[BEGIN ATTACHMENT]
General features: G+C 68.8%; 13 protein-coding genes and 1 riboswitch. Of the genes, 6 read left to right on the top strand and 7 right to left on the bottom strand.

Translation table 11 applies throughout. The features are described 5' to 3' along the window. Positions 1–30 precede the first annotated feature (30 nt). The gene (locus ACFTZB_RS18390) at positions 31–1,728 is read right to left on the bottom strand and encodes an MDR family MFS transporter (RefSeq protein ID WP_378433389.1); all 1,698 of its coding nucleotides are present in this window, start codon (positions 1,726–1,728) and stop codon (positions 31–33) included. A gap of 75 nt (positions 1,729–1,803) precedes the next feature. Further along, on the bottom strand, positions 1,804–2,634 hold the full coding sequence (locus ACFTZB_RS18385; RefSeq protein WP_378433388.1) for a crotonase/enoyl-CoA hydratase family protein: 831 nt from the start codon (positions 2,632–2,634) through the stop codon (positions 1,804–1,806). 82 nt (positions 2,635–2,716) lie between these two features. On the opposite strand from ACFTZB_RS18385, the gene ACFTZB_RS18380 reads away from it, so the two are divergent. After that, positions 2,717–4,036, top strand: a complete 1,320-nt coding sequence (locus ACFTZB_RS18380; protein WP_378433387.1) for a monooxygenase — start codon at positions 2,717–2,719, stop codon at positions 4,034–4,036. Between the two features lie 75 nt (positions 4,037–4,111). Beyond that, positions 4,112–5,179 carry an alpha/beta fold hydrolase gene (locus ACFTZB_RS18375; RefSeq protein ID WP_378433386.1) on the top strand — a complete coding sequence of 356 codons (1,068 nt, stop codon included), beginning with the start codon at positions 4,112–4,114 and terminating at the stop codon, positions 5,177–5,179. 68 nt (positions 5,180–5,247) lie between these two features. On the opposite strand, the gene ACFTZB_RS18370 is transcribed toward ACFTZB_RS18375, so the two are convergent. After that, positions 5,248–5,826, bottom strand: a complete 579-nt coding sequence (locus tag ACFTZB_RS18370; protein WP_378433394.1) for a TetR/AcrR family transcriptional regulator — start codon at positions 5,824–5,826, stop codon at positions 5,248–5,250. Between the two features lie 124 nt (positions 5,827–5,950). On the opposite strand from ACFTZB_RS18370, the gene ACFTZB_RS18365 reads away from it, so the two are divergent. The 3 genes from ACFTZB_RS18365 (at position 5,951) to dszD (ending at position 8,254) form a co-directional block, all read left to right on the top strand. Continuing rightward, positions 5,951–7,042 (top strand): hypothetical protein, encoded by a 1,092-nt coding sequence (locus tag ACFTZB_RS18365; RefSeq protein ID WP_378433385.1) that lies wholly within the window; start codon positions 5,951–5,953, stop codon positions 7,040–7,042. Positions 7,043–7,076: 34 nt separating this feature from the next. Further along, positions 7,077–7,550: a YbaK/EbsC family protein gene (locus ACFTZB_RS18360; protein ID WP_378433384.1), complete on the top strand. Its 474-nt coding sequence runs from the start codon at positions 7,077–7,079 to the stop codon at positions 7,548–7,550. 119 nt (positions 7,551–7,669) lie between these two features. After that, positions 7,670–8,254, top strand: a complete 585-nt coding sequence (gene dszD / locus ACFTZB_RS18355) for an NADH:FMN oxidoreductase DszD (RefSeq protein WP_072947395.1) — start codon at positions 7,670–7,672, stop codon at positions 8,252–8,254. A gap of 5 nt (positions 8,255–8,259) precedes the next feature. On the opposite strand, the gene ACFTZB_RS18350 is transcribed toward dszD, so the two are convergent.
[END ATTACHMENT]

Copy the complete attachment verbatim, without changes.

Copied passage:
General features: G+C 68.8%; 13 protein-coding genes and 1 riboswitch. Of the genes, 6 read left to right on the top strand and 7 right to left on the bottom strand.

Translation table 11 applies throughout. The features are described 5' to 3' along the window. Positions 1–30 precede the first annotated feature (30 nt). The gene (locus ACFTZB_RS18390) at positions 31–1,728 is read right to left on the bottom strand and encodes an MDR family MFS transporter (RefSeq protein ID WP_378433389.1); all 1,698 of its coding nucleotides are present in this window, start codon (positions 1,726–1,728) and stop codon (positions 31–33) included. A gap of 75 nt (positions 1,729–1,803) precedes the next feature. Further along, on the bottom strand, positions 1,804–2,634 hold the full coding sequence (locus ACFTZB_RS18385; RefSeq protein WP_378433388.1) for a crotonase/enoyl-CoA hydratase family protein: 831 nt from the start codon (positions 2,632–2,634) through the stop codon (positions 1,804–1,806). 82 nt (positions 2,635–2,716) lie between these two features. On the opposite strand from ACFTZB_RS18385, the gene ACFTZB_RS18380 reads away from it, so the two are divergent. After that, positions 2,717–4,036, top strand: a complete 1,320-nt coding sequence (locus ACFTZB_RS18380; protein WP_378433387.1) for a monooxygenase — start codon at positions 2,717–2,719, stop codon at positions 4,034–4,036. Between the two features lie 75 nt (positions 4,037–4,111). Beyond that, positions 4,112–5,179 carry an alpha/beta fold hydrolase gene (locus ACFTZB_RS18375; RefSeq protein ID WP_378433386.1) on the top strand — a complete coding sequence of 356 codons (1,068 nt, stop codon included), beginning with the start codon at positions 4,112–4,114 and terminating at the stop codon, positions 5,177–5,179. 68 nt (positions 5,180–5,247) lie between these two features. On the opposite strand, the gene ACFTZB_RS18370 is transcribed toward ACFTZB_RS18375, so the two are convergent. After that, positions 5,248–5,826, bottom strand: a complete 579-nt coding sequence (locus tag ACFTZB_RS18370; protein WP_378433394.1) for a TetR/AcrR family transcriptional regulator — start codon at positions 5,824–5,826, stop codon at positions 5,248–5,250. Between the two features lie 124 nt (positions 5,827–5,950). On the opposite strand from ACFTZB_RS18370, the gene ACFTZB_RS18365 reads away from it, so the two are divergent. The 3 genes from ACFTZB_RS18365 (at position 5,951) to dszD (ending at position 8,254) form a co-directional block, all read left to right on the top strand. Continuing rightward, positions 5,951–7,042 (top strand): hypothetical protein, encoded by a 1,092-nt coding sequence (locus tag ACFTZB_RS18365; RefSeq protein ID WP_378433385.1) that lies wholly within the window; start codon positions 5,951–5,953, stop codon positions 7,040–7,042. Positions 7,043–7,076: 34 nt separating this feature from the next. Further along, positions 7,077–7,550: a YbaK/EbsC family protein gene (locus ACFTZB_RS18360; protein ID WP_378433384.1), complete on the top strand. Its 474-nt coding sequence runs from the start codon at positions 7,077–7,079 to the stop codon at positions 7,548–7,550. 119 nt (positions 7,551–7,669) lie between these two features. After that, positions 7,670–8,254, top strand: a complete 585-nt coding sequence (gene dszD / locus ACFTZB_RS18355) for an NADH:FMN oxidoreductase DszD (RefSeq protein WP_072947395.1) — start codon at positions 7,670–7,672, stop codon at positions 8,252–8,254. A gap of 5 nt (positions 8,255–8,259) precedes the next feature. On the opposite strand, the gene ACFTZB_RS18350 is transcribed toward dszD, so the two are convergent.